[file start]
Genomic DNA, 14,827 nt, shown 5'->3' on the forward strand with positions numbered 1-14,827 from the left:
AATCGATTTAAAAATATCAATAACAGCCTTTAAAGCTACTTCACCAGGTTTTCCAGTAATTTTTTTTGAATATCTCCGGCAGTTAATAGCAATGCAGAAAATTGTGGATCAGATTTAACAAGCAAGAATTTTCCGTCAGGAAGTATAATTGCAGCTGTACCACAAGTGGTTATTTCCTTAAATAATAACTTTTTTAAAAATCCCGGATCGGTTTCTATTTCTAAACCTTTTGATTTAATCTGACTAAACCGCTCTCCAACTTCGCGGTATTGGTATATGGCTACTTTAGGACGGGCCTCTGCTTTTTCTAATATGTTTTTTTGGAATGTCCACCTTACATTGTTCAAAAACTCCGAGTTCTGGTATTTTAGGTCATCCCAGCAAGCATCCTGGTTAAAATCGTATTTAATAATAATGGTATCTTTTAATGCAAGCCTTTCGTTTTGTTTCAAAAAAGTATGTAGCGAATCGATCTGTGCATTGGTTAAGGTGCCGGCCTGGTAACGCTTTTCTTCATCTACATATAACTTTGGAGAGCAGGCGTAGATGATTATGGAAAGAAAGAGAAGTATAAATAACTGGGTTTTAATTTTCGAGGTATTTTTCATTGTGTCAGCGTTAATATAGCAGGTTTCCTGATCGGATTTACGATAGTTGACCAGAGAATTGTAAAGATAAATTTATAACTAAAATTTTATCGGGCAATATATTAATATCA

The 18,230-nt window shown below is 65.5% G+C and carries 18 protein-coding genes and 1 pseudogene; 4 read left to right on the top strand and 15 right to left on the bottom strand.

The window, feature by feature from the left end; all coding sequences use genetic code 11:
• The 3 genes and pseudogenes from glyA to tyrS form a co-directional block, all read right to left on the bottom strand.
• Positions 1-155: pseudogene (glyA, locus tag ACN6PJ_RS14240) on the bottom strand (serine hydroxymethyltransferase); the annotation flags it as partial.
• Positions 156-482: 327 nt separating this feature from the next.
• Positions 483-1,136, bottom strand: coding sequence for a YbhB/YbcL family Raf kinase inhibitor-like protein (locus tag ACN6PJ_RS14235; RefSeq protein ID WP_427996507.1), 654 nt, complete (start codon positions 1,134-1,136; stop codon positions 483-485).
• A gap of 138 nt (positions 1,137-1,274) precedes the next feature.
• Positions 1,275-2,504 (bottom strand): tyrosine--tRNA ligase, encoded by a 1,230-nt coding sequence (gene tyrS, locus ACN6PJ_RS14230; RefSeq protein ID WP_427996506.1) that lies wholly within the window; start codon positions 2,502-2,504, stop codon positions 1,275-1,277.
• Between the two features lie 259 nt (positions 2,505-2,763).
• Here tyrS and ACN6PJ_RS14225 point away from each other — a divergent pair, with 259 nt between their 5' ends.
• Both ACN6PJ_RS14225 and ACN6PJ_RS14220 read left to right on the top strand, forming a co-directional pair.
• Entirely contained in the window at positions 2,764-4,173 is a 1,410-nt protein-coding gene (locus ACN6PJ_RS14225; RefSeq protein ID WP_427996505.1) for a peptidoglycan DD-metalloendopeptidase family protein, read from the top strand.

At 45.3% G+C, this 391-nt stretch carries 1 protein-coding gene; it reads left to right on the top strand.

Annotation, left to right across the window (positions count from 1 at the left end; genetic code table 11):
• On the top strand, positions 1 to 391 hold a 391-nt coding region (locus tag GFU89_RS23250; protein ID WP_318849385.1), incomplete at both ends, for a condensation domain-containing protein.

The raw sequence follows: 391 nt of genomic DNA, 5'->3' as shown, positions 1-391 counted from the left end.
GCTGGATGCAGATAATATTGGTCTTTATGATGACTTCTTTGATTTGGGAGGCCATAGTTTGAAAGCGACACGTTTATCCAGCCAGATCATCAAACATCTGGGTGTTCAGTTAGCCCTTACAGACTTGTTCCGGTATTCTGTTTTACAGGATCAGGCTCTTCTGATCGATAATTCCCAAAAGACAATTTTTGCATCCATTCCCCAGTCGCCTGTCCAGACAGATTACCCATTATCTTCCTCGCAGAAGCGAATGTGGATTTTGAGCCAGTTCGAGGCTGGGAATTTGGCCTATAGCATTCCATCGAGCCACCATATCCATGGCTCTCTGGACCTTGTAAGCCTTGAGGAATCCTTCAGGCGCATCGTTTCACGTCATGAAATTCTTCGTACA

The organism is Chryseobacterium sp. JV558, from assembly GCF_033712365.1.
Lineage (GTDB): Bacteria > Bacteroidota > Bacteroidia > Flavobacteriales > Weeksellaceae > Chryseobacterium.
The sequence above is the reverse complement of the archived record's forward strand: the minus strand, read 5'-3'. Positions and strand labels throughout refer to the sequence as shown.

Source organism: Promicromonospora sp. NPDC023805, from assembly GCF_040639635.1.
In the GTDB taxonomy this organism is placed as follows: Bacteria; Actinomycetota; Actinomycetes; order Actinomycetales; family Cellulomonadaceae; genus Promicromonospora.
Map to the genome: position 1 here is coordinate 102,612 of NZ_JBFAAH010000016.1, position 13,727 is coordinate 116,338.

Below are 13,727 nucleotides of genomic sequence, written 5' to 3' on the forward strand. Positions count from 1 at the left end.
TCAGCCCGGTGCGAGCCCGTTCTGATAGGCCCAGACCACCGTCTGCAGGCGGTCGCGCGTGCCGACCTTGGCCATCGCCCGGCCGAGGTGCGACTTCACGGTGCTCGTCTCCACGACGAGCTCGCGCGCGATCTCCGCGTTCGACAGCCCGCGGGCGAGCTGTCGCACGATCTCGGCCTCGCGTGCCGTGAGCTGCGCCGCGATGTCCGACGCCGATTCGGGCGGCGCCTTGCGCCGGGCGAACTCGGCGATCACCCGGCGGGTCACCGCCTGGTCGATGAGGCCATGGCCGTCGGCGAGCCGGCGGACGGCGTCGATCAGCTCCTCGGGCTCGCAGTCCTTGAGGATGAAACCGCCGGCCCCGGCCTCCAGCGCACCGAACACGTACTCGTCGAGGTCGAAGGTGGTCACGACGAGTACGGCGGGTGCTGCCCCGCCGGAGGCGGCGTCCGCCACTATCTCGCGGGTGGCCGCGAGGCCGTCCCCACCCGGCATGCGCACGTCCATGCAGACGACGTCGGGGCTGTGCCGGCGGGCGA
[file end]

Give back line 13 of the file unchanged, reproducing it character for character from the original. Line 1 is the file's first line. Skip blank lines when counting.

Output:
• Both ACN6PJ_RS14225 and ACN6PJ_RS14220 read left to right on the top strand, forming a co-directional pair.